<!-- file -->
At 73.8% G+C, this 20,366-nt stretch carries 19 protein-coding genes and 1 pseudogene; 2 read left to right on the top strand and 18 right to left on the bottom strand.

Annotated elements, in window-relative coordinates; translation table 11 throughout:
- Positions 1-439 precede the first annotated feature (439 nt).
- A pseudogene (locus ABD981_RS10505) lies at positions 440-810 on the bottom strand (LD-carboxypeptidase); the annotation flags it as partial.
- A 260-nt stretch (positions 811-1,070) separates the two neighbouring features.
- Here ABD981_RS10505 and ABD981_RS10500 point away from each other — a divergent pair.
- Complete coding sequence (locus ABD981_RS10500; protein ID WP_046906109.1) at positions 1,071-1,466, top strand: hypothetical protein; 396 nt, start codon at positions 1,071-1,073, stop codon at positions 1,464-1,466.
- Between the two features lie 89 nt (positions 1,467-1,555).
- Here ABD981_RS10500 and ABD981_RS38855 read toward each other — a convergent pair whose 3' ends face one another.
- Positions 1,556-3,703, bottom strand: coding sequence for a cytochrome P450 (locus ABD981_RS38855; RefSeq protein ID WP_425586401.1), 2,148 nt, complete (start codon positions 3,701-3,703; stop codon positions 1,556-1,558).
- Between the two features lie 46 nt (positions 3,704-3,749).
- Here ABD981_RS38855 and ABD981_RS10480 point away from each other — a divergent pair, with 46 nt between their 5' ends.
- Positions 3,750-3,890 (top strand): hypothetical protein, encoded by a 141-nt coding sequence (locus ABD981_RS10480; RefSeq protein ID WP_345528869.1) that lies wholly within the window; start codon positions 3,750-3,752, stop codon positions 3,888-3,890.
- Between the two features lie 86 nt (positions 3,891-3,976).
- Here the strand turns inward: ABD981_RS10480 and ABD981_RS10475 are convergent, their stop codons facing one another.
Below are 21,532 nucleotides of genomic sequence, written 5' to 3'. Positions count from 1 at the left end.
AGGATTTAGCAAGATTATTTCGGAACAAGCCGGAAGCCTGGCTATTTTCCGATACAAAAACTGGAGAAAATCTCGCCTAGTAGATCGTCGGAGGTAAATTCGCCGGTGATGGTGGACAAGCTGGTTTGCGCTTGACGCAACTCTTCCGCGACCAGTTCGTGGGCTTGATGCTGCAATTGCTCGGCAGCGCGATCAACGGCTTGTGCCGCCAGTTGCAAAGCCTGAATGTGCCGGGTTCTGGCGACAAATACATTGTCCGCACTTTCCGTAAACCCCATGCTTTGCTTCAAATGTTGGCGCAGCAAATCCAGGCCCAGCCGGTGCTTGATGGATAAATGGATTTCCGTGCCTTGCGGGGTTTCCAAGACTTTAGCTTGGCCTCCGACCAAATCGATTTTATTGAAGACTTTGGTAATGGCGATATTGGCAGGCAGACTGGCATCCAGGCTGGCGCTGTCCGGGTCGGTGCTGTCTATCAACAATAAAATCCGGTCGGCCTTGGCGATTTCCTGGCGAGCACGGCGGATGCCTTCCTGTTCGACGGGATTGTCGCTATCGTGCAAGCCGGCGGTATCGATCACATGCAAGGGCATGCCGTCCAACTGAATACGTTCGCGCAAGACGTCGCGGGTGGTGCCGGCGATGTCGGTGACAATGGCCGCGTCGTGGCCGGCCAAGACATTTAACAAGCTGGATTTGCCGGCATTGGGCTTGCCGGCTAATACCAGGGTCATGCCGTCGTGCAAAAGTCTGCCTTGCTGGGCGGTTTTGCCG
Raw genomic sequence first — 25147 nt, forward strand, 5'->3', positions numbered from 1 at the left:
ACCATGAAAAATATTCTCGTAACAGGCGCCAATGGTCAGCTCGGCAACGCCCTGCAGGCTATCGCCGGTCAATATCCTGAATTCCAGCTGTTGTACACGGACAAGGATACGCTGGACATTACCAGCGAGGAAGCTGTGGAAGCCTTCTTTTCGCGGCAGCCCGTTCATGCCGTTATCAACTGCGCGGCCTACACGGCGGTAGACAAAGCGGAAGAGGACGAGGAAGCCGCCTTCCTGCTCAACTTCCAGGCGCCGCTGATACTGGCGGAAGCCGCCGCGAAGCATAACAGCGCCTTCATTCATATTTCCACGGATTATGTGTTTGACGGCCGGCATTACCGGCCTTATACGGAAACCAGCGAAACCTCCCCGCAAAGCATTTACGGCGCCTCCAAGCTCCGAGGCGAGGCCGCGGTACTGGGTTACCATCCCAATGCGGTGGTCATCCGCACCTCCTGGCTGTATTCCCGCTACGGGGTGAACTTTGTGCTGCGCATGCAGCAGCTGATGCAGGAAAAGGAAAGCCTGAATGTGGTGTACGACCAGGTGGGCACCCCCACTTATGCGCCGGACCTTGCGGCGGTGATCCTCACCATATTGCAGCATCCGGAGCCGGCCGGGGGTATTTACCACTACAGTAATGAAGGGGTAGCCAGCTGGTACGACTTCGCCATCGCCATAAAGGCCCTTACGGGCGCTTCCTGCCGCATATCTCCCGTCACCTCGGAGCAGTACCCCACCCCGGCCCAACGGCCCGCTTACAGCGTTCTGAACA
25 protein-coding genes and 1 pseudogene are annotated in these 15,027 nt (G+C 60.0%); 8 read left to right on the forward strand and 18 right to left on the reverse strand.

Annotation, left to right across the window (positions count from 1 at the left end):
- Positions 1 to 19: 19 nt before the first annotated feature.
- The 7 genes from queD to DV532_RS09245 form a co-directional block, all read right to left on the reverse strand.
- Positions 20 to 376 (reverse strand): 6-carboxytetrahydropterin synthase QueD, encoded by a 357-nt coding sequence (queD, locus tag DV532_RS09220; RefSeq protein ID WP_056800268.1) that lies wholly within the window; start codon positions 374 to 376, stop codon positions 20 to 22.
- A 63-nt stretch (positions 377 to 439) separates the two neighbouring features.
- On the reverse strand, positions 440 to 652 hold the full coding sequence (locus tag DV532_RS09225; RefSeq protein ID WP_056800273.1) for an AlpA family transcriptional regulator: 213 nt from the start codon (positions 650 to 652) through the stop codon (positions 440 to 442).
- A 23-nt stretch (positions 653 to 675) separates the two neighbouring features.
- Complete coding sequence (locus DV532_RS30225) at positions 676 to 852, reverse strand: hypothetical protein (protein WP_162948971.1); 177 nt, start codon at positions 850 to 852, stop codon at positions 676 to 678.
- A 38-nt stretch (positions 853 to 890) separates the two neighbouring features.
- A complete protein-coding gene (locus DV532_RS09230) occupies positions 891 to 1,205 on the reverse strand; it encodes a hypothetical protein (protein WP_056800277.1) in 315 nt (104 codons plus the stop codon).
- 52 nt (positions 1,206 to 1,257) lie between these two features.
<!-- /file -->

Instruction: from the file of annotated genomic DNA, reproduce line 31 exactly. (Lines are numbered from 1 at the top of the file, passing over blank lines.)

- 52 nt (positions 1,206 to 1,257) lie between these two features.